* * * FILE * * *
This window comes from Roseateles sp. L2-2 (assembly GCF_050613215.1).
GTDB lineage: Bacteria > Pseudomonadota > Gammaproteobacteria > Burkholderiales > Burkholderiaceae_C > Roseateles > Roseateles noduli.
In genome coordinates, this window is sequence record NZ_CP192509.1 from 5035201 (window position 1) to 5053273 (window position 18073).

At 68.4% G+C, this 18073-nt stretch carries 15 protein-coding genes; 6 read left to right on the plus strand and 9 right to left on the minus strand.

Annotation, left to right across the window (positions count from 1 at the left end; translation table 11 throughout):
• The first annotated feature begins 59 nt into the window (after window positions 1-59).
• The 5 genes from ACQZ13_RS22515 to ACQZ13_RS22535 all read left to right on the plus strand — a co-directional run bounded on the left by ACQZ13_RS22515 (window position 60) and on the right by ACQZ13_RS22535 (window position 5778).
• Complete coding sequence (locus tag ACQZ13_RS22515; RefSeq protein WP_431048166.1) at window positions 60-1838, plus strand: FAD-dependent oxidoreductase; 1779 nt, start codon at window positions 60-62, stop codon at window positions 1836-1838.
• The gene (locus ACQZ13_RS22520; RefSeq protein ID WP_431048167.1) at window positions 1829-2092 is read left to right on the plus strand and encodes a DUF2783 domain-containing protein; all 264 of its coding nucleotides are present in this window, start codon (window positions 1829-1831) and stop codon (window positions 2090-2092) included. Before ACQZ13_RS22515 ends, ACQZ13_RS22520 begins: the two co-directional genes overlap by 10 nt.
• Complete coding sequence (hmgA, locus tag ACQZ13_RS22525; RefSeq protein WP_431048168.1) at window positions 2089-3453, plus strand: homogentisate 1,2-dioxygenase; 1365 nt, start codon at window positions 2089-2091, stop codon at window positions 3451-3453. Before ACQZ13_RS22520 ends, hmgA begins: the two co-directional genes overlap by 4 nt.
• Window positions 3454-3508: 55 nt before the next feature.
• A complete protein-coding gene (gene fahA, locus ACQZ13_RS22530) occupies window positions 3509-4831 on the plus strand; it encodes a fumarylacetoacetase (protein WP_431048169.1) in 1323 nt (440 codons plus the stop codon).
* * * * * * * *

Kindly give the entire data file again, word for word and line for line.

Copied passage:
This window comes from Roseateles sp. L2-2 (assembly GCF_050613215.1).
GTDB lineage: Bacteria > Pseudomonadota > Gammaproteobacteria > Burkholderiales > Burkholderiaceae_C > Roseateles > Roseateles noduli.
In genome coordinates, this window is sequence record NZ_CP192509.1 from 5035201 (window position 1) to 5053273 (window position 18073).

At 68.4% G+C, this 18073-nt stretch carries 15 protein-coding genes; 6 read left to right on the plus strand and 9 right to left on the minus strand.

Annotation, left to right across the window (positions count from 1 at the left end; translation table 11 throughout):
• The first annotated feature begins 59 nt into the window (after window positions 1-59).
• The 5 genes from ACQZ13_RS22515 to ACQZ13_RS22535 all read left to right on the plus strand — a co-directional run bounded on the left by ACQZ13_RS22515 (window position 60) and on the right by ACQZ13_RS22535 (window position 5778).
• Complete coding sequence (locus tag ACQZ13_RS22515; RefSeq protein WP_431048166.1) at window positions 60-1838, plus strand: FAD-dependent oxidoreductase; 1779 nt, start codon at window positions 60-62, stop codon at window positions 1836-1838.
• The gene (locus ACQZ13_RS22520; RefSeq protein ID WP_431048167.1) at window positions 1829-2092 is read left to right on the plus strand and encodes a DUF2783 domain-containing protein; all 264 of its coding nucleotides are present in this window, start codon (window positions 1829-1831) and stop codon (window positions 2090-2092) included. Before ACQZ13_RS22515 ends, ACQZ13_RS22520 begins: the two co-directional genes overlap by 10 nt.
• Complete coding sequence (hmgA, locus tag ACQZ13_RS22525; RefSeq protein WP_431048168.1) at window positions 2089-3453, plus strand: homogentisate 1,2-dioxygenase; 1365 nt, start codon at window positions 2089-2091, stop codon at window positions 3451-3453. Before ACQZ13_RS22520 ends, hmgA begins: the two co-directional genes overlap by 4 nt.
• Window positions 3454-3508: 55 nt before the next feature.
• A complete protein-coding gene (gene fahA, locus ACQZ13_RS22530) occupies window positions 3509-4831 on the plus strand; it encodes a fumarylacetoacetase (protein WP_431048169.1) in 1323 nt (440 codons plus the stop codon).